Last Christmas, the hubby bought me a 23-quart pressure canner, complete with a 200+ page canning guide. It is an exciting harbinger of our life to come, when we will have abundant extra produce from our very own farmette. He wanted me to break it out and start pressure cooking some stew or something right away, but I deferred, saying, “We’re moving soon, let’s keep it in the box so it will be one less thing to pack.” We hadn’t even identified a house, or even a county yet, but I was ever optimistic in the dead of winter.
Well, now Lent is upon us, and so last weekend I took the pressure canner out for its virgin stovetop experience to use up the last of the meat in the freezer. (Us Orthodox Christians give up all animal products for Lent.) A beautiful, four-pound, grass-fed chuck roast took exactly one hour, start to finish, in the pressure cooker to turn from tough stringy bits into succulent tender morsels flavored by the red wine, onions, carrots and squeeze of tomato paste. I invited the ol’ Greenbranch gang over to help us eat it all, a small way of giving thanks for all the knowledge, food, and farm fellowship that they bestowed on us last season. We had hoped it would double as a celebration of our purchase of a farm to call our own. But despite our best efforts and intentions, we’re not there yet.
That farmette we made an offer on a couple of months back? To make a long story short, we are still waiting to hear the final word on that from the seller’s bank. You see, it’s a “short sale,” which is like a step before foreclosure. The sellers still own the home, not the bank, but the bank has said “okay” to them selling the home at a price that might be below what they still owe on it. The owners of the home hope to “short” the bank a little, and the bank has agreed to consider that option because foreclosures are cumbersome, costly affairs that might end up costing more money than they will lose in a short sale.
What we were warned of, by our ever-patient Realtor, Bud, is that there are no rules in short sales. Okay, forget about making the long story short. Here it is in bullet points:
- Back in mid-January, we made a reasonable offer to sellers, less than 10% below list price.
- Seller accepts. Our offer is forwarded to the bank. Two weeks go by.
- Bank counter offers at price substantially ABOVE the listed price. (This was our first ??#($-^*x? moment.)
- Frustrated, but undaunted, we make another counter offer, above our first offer, but still below the original list. It is a fair price for the property.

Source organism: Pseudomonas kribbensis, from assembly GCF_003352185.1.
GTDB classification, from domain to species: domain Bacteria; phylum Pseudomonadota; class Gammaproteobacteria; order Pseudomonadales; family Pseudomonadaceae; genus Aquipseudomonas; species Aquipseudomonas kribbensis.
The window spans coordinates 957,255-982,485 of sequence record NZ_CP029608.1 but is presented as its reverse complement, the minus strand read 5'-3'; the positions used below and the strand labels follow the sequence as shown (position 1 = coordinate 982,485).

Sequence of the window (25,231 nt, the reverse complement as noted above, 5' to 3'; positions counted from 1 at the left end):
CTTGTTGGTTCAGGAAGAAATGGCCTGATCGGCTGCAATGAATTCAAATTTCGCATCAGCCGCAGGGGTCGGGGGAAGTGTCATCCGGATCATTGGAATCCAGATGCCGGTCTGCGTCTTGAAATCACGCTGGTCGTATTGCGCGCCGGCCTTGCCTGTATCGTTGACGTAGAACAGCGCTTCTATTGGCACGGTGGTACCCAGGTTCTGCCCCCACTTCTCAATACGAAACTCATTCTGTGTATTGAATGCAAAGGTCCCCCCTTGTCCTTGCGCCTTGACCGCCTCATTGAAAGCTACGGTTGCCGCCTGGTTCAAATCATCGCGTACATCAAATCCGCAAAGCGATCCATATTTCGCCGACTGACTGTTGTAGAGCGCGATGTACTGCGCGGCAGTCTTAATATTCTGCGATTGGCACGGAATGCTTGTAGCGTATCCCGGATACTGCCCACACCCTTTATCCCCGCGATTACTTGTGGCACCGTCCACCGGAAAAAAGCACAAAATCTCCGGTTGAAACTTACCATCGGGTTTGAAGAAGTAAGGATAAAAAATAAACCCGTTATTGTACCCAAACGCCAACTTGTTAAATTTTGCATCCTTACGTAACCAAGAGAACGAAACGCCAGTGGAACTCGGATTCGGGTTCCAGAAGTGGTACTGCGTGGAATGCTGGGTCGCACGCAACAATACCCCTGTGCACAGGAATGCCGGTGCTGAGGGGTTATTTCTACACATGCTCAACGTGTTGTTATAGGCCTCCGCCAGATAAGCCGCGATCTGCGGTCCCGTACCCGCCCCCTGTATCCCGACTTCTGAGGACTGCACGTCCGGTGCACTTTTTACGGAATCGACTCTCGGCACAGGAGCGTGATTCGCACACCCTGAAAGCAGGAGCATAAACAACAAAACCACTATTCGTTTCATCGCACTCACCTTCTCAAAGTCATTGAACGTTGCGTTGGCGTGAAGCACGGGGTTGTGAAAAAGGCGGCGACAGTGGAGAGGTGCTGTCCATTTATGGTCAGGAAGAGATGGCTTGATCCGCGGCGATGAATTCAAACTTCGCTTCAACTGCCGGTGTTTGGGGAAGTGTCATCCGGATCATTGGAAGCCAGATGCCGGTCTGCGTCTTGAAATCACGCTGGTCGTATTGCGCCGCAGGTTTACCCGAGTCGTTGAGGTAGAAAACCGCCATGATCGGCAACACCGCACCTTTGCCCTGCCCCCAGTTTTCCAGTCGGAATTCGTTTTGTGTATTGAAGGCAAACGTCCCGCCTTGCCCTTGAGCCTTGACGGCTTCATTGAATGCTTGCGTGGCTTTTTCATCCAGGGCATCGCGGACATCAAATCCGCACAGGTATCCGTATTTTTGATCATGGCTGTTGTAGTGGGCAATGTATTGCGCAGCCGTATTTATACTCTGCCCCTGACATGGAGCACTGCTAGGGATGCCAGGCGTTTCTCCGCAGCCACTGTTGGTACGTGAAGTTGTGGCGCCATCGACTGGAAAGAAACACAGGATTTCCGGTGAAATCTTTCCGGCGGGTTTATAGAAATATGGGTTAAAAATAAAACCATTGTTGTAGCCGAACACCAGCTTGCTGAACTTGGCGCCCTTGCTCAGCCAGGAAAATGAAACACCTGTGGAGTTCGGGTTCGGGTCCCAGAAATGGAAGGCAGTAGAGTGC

- The bank counters AGAIN, but this time their number is pretty close to ours, so we ACCEPT their counter offer, and sign paperwork. Hoorah, we think! We bought a house!
- We were surprised when the bank replies that they just have to get the offer “approved” by their “investor”. What do you mean, we think? You, the bank, came back with a counter offer, wasn’t that “approved” by someone there?
- The investor does not approve of the offer. He sends another number down to the bank, again, and the bank gives us another counter offer. So, at this point, the bank is counter-offering itself. We had already accepted their counter offer, after all. We’re lost. The real estate agents are lost. The bank is clearly lost. (Did I mention that this is Bank of America we’re dealing with? The Bank of America? The one that sucks, according to pretty much everyone?)
- To save the day, the seller agent suggests we “resubmit” our last offer and see what happens. Uh, okay. So we did. We’re still waiting to see what happens.
The blow-up satellite image we had of our new home came off the wall. The place-specific naming of our farm and logo development was put on hold. The online order of seeds from Southern Exposure remains unsubmitted, pending a shipping address. Ditto for for the day-old chicks and chicken processing equipment. We remain in limbo, continuing to scour the real estate sites daily, putting all other major purchases on hold to keep our financial picture picture-perfect until the mortgage is locked in.
Meanwhile, the daffodils are coming up in our yard. And to top it off, one of our Greenbranch guests brought a salad full of tender PEA SPROUTS and baby arugula from Calliope Farm. Nothing says spring like pea sprouts! Farmer Ted spoke of waiting for a non-windy day to stretch the plastic over his jumbo hoop house. His wife Julia invited me to help out on the next greenhouse seeding day–their greenhouse is 2/3 full already. I consoled myself by buying $35.00 worth of greens at the Salisbury Organic Farmer’s Market today, the year-round one at Asbury Church every Tuesday, Rain or Shine, from 3-5pm. It was like a little reunion, running into all the old characters from the farm, like Eileen from Twin Posts, Bob from Nice Farms Creamery, and Jeff was there too, picking up his CSA share from Calliope Farm, where his girlfriend–the one with the pea sprouts–worked.
So as the days get longer, we’re feeling the pressure to get planted and start planting! But, where? We know that wherever we land will be the best place for us, that maybe it just needs a little more time in God’s oven. Or maybe it’s us that isn’t done cooking yet. A little pressure can be a good thing. Just ask the chuck roast.